The Lucas Oil 200 Driven by General Tire started out calm for all the drivers Saturday night. Ed Pompa, driving the ‘Turn One Condos-Double H Ranch’ Toyota #22 for Fast Track Racing, started 33rd. “We had a plan of just hanging out in the back with a smaller pack and log laps, hoping to stay out of trouble”, said Pompa. “Got hooked up with the #37, the #10 (teammate Tony Mrakovich) and the #38 and we were just riding. Somewhere around lap 15, I started losing rpm’s. Wasn’t sure what was the cause, but I couldn’t keep up with our pack draft on 7 cylinders. Tony (Mrakovich) was beating my back bumper off with bump drafts, trying to keep me in the draft, but it wasn’t helping. We decided to make a green flag stop to try and fix the issue. Just before I hit the commitment cone, the first caution came out, so I jumped back out on the track, staying on the lead lap.” Under caution, the team brought the car in for attention. In the pit, Ilmor engineers found a bad plug wire, and quickly replaced it. Ready to return to action, the engine would not fire, acting like a dead battery. 2 attempts at push starting failed, as the field passed on the track, putting Pompa a lap down. Finally, the engine fired and Pompa returned to the track.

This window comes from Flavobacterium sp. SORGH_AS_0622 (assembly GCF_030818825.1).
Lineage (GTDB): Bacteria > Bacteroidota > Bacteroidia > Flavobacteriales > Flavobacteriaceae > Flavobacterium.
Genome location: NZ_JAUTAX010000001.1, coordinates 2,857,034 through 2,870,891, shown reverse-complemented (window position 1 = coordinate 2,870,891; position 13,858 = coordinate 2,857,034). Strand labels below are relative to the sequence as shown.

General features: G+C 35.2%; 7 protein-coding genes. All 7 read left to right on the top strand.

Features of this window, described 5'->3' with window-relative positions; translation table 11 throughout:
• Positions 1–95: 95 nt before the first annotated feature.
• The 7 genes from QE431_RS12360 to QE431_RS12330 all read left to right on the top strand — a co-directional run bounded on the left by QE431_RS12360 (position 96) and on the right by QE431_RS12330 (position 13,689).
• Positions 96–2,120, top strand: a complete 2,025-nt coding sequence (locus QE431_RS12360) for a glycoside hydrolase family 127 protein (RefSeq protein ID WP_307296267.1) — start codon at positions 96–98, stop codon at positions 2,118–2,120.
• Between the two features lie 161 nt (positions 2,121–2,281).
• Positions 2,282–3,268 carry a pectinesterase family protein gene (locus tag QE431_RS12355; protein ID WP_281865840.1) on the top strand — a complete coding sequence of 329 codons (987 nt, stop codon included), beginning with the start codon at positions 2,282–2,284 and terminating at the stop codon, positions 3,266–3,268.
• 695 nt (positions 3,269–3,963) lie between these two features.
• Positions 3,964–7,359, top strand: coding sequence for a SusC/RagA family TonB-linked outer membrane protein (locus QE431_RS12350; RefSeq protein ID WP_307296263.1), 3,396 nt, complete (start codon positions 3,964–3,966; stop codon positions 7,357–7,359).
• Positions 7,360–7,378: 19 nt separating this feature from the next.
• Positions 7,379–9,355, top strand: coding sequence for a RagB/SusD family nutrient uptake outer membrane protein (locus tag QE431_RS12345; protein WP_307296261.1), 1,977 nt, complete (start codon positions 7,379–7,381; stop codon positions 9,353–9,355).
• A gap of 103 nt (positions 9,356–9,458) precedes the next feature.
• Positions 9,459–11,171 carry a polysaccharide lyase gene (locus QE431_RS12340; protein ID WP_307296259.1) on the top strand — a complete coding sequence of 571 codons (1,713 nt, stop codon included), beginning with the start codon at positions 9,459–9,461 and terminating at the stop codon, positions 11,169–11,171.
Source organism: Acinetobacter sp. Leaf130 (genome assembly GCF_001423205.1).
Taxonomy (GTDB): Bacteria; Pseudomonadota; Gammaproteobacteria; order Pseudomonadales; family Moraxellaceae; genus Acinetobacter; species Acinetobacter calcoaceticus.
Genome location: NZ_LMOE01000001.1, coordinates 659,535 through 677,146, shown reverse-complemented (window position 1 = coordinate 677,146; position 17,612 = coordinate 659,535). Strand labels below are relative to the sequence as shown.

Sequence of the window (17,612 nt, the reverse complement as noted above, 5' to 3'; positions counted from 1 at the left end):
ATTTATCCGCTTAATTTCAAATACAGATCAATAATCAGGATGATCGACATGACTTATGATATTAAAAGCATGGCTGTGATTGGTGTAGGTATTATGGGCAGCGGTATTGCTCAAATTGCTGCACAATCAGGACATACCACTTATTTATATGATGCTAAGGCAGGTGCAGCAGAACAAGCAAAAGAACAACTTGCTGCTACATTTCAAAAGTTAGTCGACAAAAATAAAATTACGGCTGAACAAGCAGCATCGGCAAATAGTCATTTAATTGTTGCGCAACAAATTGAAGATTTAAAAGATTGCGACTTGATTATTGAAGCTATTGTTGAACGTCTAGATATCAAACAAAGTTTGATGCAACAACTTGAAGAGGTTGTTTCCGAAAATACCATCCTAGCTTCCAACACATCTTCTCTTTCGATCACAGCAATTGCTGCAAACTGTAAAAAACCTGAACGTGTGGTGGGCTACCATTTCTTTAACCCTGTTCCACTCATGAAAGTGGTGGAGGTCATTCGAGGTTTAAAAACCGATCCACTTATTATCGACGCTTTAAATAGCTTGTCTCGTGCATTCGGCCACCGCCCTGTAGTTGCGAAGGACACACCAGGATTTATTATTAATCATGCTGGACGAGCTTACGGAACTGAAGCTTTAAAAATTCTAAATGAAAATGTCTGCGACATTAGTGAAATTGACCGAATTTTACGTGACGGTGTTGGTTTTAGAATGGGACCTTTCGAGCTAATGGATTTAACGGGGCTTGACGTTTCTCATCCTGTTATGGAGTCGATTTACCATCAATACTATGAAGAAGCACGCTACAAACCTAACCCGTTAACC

At the drop of the green, Pompa was the 4th car one lap down, and quickly made his way past the other 3 to put himself in position for the free pass. That came when the #30 had issues, bringing out the 2nd caution of the race.
Crew chief Gary Ifft brought Pompa in for fuel only, planning this as the last fuel stop of the race. Having received the free pass, Pompa was back on the lead lap for the restart. “The first caution fell just at the right time” said Pompa. “With the issues I had so far in the race, and now getting back on the lead lap, I felt we were back in the game.” Daytona had other plans. Shortly after the green flag flew, the #33 got turned into the wall in the tri-oval. Ducking low to avoid the accident, a tap from another car sent the #22 for a spin, and then wound up getting tagged by the #2, who was in the grass also trying to avoid the wreck. The radiator and oil cooler were punctured: race over. “As the safety trucks arrived, I saw my car on the big screen at the end of pit road: I knew we were finished.”
“I knew I had cameras on my car as I climbed out, so figured I might as well give the sponsors on my firesuit some TV exposure” said Pompa. “Not exactly how I would prefer it, but sometimes you’ve got to take what you can get. Thanks to Turn One Condos for coming on board for Daytona, to Andy Hillenburg for the opportunity to race, and to the crew for all their hard work all week.”